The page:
Murder conviction and death sentence affirmed
People v. Russell, S075875, concerned a challenge to a conviction of defendant for the murders of two county sheriff's deputies and a sentence of death.
The court affirmed both the conviction and the sentence over claims of: 1) alleged instructional error on lying in wait as theory of murder; 2) allegedly erroneous denial of guilt and penalty phase motions to have jury view scene of shooting; 3) allegedly erroneous interference with jury's deliberations and improper coercion of guilt verdicts; 4) alleged instructional error on consciousness of guilt consistent with CALJIC No. 2.03; 5) alleged instructional error that jury need not agree whether defendant committed a premeditated murder or lying-in-wait murder; 6) allegedly erroneous denial of defendant's motion to admit his recorded statements to police; 7) allegedly erroneous excusal of prospective jurors; 8) allegedly improper introduction of victim impact evidence and alleged instructional error regarding use of victim impact evidence; 9) alleged instructional error regarding uncharged acts as aggravating factors; 10) alleged instructional error regarding lack of prior felony convictions; 11) alleged instructional error regarding double-counting special circumstances as aggravating factors; 12) alleged instructional error regarding jury's consideration of circumstances of crime as aggravating evidence under section 190.3(b); 13) penalty phase instructional challenges; 14) alleged instructional error regarding scope of jury's sentencing discretion and nature of deliberative process; 14) alleged instructional error regarding section 190.3; 15) lack of intercase proportionality review; 15) cumulative error; and 16) alleged violation of international law, and of the Eighth and Fourteenth Amendments to the U.S. Constitution.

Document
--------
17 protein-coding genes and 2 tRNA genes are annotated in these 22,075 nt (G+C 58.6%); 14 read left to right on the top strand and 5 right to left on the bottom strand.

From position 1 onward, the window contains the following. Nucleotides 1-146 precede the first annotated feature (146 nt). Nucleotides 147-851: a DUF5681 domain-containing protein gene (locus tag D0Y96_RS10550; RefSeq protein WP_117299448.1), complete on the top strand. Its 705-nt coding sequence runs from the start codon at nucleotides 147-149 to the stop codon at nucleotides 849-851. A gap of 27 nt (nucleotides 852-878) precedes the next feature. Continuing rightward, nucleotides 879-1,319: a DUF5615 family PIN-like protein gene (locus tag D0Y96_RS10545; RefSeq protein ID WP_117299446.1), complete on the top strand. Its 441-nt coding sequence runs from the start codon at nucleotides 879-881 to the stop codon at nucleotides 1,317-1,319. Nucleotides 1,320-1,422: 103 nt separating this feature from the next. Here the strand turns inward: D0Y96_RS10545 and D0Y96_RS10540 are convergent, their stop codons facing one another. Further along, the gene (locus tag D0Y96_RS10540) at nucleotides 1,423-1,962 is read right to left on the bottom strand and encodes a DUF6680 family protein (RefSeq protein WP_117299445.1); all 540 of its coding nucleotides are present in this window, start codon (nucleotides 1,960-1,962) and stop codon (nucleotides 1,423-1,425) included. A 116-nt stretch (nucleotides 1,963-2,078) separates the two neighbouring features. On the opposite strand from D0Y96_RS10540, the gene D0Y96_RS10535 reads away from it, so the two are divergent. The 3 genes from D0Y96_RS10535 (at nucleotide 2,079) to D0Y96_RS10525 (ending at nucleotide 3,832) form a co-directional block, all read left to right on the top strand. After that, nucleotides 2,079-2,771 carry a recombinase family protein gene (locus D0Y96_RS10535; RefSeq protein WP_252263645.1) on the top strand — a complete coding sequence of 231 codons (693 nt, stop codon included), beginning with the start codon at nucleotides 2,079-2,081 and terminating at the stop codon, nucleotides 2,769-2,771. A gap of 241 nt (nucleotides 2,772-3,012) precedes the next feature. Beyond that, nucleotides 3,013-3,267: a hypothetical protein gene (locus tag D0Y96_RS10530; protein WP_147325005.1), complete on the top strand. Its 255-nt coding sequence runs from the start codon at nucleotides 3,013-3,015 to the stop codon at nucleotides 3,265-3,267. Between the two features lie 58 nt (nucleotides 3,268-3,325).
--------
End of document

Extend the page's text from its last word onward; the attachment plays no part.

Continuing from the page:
- Read the California Supreme Court's Full Decision in People v. Russell, S075875